Acquiring a language is a huge task and the resources you use can make the difference between spending months or spending years to get to a level of basic competency.
Gabriel Wyner, an opera singer and author of the highly acclaimed Fluent Forever, has been making some fantastic ones that are based on both research and real-world use.
But as good as the materials are, they aren't available for all the languages people are learning. So I asked him to teach us a mini-course on how to build our own. All it takes is a conversation partner or tutor, a way to record them and some freely downloadable flashcard software.
1) Start with phonics
If you can't even hear the sounds in a language, you have no hope of producing them properly and you won't have an easy time picking up vocabulary either. The very most important thing at the beginning is to train your ears to hear each sound in the language you're learning. This is also an excellent time to learn the alphabet.
Ask your conversation partner to record each of the letters in the alphabet and give you an example word. E.g. A, apple, B, boat, C, car, etc. This won't get you all the sounds in a language, but it will get you most of them. If you and your partner are aware of other sounds you can record another word for that sound, so that you have both long and short vowels, for example.
2) Use minimal pair drills for the really hard sounds
Did you know that when adult Japanese speakers practice trying to differentiate between English L and R sounds, they can improve from 50% accuracy to over 80% over the course of a short study? 80% may not sound wonderful, but it's a huge improvement from the perspective of a learner and it likely paves the way for continued improvement with language use. Find the sounds that are difficult for you distinguish and then practice them.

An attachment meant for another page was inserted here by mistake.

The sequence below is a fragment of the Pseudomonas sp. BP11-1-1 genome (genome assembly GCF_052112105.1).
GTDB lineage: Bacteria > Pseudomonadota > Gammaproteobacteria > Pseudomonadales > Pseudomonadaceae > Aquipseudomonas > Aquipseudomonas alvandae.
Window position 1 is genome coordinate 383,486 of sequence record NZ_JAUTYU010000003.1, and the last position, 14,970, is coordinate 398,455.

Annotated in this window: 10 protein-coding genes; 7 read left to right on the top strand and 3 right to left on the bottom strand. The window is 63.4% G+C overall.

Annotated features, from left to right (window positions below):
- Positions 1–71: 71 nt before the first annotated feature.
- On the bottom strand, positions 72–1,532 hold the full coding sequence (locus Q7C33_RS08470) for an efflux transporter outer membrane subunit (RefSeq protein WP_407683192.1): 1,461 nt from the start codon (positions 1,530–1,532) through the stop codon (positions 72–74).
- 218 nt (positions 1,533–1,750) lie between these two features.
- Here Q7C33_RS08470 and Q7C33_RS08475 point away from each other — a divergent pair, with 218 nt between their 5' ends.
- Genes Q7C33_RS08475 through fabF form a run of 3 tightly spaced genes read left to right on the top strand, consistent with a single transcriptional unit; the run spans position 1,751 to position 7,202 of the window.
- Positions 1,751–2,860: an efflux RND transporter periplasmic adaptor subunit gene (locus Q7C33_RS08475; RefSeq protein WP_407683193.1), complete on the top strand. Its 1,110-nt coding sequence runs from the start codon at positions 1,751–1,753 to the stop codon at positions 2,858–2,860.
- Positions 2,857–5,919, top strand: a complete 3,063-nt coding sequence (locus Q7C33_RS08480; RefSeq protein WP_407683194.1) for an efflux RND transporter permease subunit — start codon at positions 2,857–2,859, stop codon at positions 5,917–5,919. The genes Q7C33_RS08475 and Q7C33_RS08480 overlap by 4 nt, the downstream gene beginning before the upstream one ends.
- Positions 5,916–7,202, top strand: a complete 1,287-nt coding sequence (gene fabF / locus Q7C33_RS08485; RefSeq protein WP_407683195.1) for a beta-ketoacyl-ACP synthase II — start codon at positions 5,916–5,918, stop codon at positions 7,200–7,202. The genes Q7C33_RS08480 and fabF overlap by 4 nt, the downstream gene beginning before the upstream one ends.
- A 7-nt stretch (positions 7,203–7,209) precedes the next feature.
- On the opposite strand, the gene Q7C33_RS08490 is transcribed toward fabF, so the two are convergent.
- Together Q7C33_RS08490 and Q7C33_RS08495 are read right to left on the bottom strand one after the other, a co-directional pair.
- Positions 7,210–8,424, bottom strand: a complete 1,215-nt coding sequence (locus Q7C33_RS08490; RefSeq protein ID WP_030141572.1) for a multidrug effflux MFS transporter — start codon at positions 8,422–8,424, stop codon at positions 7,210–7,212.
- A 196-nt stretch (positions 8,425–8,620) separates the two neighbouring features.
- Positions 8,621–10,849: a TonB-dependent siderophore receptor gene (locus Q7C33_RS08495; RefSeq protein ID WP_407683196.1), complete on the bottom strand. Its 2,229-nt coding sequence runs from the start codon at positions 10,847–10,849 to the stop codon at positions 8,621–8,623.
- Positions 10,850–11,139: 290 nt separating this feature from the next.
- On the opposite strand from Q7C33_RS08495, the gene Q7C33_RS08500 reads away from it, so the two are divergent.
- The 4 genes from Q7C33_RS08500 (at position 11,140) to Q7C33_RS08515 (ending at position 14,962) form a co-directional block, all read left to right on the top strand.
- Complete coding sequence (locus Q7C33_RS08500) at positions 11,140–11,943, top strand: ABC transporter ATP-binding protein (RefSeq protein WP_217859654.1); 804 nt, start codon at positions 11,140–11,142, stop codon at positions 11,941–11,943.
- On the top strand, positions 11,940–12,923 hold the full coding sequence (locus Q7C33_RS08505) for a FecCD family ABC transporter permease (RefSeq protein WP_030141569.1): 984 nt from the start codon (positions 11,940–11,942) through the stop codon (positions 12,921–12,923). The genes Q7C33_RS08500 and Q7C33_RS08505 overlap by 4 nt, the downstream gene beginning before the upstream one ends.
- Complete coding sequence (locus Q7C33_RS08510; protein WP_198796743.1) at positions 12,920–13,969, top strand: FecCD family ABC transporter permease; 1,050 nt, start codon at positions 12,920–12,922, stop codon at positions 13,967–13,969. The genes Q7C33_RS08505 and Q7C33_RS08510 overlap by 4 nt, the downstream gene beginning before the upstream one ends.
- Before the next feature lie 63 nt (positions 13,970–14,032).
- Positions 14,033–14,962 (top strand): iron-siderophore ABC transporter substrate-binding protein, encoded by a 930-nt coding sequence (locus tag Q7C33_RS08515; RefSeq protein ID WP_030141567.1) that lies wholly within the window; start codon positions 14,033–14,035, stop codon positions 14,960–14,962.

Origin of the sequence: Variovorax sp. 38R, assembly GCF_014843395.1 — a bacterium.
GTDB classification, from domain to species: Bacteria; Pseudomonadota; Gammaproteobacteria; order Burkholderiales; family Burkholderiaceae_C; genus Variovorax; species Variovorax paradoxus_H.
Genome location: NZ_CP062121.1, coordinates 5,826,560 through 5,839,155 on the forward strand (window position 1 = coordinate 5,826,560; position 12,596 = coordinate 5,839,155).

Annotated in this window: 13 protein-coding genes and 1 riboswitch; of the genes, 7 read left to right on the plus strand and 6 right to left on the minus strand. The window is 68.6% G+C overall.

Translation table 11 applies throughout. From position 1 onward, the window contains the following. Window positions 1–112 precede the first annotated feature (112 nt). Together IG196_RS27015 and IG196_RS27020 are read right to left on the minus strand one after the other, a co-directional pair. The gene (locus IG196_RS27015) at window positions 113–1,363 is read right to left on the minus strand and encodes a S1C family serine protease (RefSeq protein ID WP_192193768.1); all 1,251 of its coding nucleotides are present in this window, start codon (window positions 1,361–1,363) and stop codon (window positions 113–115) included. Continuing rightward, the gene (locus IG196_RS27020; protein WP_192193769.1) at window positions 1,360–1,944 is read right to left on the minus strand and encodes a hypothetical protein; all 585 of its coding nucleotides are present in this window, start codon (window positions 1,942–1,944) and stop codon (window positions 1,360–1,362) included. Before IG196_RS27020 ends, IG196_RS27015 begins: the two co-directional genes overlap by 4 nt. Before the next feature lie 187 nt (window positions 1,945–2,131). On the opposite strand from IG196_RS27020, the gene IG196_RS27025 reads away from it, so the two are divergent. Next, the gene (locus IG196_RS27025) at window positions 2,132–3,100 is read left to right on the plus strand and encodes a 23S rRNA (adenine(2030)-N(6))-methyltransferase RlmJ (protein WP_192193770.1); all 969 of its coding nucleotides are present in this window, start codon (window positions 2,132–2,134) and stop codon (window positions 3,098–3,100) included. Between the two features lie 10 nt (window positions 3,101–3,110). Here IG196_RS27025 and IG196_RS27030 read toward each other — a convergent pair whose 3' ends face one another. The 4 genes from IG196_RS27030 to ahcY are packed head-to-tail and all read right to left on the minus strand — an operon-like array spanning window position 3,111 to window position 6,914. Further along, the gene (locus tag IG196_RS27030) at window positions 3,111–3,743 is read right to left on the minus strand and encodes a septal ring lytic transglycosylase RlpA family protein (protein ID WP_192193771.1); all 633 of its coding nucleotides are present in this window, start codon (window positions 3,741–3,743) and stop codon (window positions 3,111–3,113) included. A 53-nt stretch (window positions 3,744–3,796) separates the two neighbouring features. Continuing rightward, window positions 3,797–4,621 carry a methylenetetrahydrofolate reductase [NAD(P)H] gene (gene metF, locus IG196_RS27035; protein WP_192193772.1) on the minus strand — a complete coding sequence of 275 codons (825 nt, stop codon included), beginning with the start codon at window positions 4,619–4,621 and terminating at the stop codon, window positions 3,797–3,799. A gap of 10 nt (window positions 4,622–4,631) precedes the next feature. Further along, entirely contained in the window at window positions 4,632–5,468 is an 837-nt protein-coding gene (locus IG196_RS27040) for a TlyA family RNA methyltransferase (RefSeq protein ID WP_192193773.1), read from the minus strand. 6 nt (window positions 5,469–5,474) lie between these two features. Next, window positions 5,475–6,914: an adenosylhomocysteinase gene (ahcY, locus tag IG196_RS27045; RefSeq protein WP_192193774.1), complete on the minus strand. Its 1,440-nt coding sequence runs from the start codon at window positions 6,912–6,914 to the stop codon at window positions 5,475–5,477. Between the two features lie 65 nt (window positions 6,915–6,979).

3) Without feedback, ear training is futile
Unfortunately, there is also research demonstrating that even with repeated listening and drilling people don't improve unless they get feedback after each sound they try to identify. Fortunately, you can use a spaced repetition system like Anki to quiz yourself and get feedback. It's free and it can make audio flashcards as well as simple text.
4) Start learning the high frequency words
The next step is to learn the most common words in a language. If you can't find a list of those words for the language you're learning, that's okay. Just take the most common words in English and ask your language partner or tutor how to say them. Nouns are particularly easy to start with.
5) Record sentences
Study and review entire sentences. In the process of doing this, you'll be picking up a feel for the grammar of the language. After making sentences using the most common 1000 or so words, and things that you personally want to be able to express to people, you'll be well on your way.
The Anki deck models we mentioned are here, under ear training
If you found this lesson useful, then email Gabe and tell him you enjoyed it!